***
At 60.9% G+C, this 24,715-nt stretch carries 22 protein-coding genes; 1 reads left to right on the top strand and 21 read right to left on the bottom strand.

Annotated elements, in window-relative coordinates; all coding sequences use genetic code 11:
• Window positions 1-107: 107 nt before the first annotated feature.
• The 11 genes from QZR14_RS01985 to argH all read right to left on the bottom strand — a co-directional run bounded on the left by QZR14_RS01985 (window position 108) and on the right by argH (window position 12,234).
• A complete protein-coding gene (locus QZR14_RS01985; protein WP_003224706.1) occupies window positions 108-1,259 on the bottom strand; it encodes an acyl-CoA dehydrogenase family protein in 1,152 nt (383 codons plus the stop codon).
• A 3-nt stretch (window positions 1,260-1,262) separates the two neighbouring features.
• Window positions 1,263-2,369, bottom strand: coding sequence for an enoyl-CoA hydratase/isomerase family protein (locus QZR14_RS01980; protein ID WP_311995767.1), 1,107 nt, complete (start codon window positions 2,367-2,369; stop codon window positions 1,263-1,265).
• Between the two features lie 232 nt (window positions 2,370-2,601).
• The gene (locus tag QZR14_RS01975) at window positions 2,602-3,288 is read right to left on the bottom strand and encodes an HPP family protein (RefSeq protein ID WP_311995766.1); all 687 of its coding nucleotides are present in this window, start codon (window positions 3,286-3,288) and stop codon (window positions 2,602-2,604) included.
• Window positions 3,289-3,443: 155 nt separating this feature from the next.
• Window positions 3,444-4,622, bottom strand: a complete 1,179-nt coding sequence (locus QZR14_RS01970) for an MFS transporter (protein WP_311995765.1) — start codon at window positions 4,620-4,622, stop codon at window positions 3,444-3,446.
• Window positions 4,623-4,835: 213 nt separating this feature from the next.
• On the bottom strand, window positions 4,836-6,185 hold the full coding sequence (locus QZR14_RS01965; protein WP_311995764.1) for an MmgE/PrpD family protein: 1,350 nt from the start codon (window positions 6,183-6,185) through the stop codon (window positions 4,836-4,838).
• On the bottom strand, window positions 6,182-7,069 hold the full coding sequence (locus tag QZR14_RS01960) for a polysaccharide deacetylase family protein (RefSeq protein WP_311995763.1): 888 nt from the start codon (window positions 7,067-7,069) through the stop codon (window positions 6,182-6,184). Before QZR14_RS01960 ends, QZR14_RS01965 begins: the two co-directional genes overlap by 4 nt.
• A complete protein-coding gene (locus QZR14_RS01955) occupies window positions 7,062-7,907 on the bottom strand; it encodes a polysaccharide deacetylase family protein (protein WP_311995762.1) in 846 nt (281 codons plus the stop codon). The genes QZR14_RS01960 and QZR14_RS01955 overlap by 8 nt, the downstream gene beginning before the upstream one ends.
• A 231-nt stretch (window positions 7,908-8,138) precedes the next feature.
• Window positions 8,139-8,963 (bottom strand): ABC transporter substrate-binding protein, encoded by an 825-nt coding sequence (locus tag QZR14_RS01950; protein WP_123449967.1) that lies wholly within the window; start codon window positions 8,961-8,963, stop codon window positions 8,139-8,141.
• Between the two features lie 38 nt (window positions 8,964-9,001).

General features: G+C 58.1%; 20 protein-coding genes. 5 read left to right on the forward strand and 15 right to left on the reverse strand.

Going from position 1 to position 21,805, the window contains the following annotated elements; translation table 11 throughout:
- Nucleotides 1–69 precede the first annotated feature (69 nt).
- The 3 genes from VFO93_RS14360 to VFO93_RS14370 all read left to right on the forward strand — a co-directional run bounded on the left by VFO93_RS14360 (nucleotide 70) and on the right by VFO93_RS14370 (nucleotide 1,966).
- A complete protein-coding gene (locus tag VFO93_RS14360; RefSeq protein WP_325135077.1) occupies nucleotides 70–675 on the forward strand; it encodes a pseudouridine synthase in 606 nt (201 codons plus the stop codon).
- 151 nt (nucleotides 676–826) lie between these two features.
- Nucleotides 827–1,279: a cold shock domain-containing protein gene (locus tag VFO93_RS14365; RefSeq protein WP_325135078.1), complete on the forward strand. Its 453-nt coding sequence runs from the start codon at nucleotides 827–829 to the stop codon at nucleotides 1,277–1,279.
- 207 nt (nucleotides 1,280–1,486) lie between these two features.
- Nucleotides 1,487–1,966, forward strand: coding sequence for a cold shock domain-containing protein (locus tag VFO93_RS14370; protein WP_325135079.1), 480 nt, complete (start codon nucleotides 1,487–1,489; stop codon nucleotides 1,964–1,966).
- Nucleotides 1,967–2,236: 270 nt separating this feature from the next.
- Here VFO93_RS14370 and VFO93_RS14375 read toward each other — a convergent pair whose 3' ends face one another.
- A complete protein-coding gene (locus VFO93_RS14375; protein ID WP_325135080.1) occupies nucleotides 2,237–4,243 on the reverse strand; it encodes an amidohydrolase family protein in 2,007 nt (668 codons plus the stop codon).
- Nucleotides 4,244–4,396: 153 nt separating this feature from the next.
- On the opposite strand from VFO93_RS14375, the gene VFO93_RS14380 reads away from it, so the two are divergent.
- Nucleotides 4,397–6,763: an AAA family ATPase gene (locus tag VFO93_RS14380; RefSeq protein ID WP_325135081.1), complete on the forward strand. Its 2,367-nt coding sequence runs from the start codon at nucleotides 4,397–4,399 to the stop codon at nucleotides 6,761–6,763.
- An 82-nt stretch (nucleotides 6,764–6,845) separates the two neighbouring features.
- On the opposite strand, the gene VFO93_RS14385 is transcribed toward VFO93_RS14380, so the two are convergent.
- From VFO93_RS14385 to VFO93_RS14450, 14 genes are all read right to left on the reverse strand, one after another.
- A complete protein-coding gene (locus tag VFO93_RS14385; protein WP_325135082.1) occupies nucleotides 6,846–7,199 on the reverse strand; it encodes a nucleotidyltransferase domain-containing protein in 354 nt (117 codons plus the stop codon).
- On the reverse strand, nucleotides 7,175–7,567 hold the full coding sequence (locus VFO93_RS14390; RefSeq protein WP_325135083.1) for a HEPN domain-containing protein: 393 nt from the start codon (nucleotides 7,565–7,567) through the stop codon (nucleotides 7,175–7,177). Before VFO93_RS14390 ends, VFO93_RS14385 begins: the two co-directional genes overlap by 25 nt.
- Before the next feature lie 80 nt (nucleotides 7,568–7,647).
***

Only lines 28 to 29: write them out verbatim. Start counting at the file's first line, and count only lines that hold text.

- Nucleotides 1,967–2,236: 270 nt separating this feature from the next.
- Here VFO93_RS14370 and VFO93_RS14375 read toward each other — a convergent pair whose 3' ends face one another.